Build a solid foundation in science, formulation and product development—find out more!
Most Popular in:
Comparatively Speaking: Esters vs. Lactones
By: Anthony J. O'Lenick, Jr., Siltech LLC and Mark Garrison, Avon
Posted: January 27, 2009
page 2 of 3
Lactones are also esters, but in lactones the ester forms a ring structure. Thus, the acid and alcohol groups are part of the same molecule. When a lactone hydrolyzes, only one molecule forms, which contains both functional groups, as shown in Figure 3. Lactones are classified as alpha, beta, gamma and delta based on the position of the OH group relative to the acid group, as shown in Figure 4.
Most lactones are gamma or delta, having five or six membered rings. These lactones are more stable than the lower members of the series because they have minimal ring strain. Lactones in the cosmetic and personal care industry are not nearly as common as the conventional esters described earlier. Considering the starting materials required for each, this makes sense. There exists a large variety of alcohols and carboxylic acids available to synthesize esters, and they are relatively inexpensive. However, starting materials for lactones are hydroxy acids, which are not nearly as abundant or inexpensive. So it is not surprising that there are not an abundance of lactones available for use as cosmetic emollients.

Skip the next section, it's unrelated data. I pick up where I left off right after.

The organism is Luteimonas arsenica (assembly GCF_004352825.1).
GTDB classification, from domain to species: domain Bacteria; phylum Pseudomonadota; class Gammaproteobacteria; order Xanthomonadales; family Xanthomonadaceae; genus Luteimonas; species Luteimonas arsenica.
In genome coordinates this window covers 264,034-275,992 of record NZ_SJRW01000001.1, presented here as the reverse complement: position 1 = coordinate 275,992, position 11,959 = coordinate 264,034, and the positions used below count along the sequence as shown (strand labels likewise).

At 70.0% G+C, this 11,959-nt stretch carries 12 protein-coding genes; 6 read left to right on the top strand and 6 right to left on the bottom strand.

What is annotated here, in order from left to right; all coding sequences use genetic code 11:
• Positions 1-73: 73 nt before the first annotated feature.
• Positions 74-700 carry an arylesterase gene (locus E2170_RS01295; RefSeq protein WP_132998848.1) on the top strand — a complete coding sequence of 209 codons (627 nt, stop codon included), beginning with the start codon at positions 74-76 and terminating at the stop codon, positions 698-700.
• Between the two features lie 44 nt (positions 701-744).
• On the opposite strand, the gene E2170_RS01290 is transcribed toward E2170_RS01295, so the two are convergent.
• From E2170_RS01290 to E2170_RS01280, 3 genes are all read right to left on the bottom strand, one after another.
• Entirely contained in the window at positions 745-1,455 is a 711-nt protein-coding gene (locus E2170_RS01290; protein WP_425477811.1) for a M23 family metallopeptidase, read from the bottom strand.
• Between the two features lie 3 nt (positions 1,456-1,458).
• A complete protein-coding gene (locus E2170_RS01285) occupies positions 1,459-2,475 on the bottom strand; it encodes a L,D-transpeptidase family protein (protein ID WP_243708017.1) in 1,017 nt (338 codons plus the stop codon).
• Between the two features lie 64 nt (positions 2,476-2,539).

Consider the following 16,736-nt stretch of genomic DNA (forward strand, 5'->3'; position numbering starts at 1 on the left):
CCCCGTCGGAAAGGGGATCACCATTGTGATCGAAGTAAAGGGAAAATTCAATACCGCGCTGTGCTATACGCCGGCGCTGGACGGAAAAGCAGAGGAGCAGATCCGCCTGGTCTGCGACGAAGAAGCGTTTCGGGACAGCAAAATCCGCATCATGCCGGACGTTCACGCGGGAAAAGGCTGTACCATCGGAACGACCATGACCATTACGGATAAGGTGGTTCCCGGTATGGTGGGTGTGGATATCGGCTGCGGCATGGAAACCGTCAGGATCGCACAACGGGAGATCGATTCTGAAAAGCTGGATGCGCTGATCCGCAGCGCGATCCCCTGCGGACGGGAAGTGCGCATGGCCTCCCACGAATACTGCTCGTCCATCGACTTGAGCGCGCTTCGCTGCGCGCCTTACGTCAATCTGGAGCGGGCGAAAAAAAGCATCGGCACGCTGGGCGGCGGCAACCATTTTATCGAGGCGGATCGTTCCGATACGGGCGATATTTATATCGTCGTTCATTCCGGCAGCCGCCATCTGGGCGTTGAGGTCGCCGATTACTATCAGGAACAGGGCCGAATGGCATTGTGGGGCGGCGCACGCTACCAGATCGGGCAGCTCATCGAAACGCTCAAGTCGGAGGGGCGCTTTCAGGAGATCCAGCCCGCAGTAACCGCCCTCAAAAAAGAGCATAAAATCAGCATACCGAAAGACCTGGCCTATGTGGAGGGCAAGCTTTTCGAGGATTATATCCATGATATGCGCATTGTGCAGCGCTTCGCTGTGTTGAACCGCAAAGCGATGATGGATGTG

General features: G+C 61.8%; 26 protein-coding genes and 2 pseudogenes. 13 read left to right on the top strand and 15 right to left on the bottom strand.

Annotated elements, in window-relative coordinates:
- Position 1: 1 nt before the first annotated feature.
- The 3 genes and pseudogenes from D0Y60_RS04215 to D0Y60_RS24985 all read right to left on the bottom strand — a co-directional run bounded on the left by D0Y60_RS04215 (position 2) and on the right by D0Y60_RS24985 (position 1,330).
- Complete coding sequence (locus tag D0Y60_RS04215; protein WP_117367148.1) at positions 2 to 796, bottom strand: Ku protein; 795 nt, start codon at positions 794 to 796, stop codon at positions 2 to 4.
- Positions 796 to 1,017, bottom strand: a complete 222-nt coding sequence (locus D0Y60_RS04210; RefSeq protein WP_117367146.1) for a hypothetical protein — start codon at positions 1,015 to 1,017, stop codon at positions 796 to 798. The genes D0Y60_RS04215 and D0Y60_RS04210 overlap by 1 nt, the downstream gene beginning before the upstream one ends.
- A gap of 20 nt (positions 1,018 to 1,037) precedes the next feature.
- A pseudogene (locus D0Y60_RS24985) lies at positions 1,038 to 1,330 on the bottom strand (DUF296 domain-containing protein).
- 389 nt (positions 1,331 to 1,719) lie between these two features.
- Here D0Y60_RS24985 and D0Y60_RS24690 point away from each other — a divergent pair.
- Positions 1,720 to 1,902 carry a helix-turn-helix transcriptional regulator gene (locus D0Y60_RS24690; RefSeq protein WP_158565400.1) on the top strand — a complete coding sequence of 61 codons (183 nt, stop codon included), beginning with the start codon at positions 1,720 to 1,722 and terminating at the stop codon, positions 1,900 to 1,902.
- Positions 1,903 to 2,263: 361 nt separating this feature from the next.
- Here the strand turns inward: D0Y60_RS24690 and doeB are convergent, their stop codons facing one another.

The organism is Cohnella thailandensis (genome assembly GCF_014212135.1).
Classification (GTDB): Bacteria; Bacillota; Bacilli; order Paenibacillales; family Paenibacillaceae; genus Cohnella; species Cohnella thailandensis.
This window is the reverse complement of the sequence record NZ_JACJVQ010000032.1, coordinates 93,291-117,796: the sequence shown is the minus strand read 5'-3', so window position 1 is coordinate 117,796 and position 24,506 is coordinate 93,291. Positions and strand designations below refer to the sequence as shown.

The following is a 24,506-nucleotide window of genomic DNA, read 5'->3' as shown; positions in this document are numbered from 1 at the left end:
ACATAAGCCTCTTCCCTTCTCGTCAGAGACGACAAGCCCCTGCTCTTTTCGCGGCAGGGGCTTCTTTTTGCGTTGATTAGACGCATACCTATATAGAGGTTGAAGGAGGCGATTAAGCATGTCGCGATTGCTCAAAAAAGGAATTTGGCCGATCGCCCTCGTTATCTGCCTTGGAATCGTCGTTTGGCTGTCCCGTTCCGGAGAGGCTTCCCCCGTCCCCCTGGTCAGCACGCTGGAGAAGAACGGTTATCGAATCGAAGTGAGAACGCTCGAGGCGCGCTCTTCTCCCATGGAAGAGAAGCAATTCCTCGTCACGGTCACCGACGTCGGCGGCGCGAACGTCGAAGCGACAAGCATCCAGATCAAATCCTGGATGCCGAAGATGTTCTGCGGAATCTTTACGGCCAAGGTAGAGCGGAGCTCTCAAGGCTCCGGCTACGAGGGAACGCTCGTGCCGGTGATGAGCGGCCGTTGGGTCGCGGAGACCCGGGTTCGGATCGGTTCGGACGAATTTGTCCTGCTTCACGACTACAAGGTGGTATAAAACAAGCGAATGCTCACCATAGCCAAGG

As with volatile esters, some lactones are used as flavors and fragrances. For example, gamma undecalactone has a peach aroma while gamma nonalactone smells like coconut (see Figure 5). Outside of the personal care industry are some interesting natural compounds that are lactones. For example, nepetalactone is the active constituent in catnip. Artemesinin, a complex structure, is a sesquiterpene lactone, which is used to treat malaria.
To summarize, esters and lactones contain the same functional group but lactones are in a ring structure. Esters are quite common in the personal care industry, useful as emollients and solubilizers. Lactones are much less common in personal care/cosmetics, but there are many interesting and useful natural compounds that are lactones. Volatile members of both groups find use as flavor and fragrance components.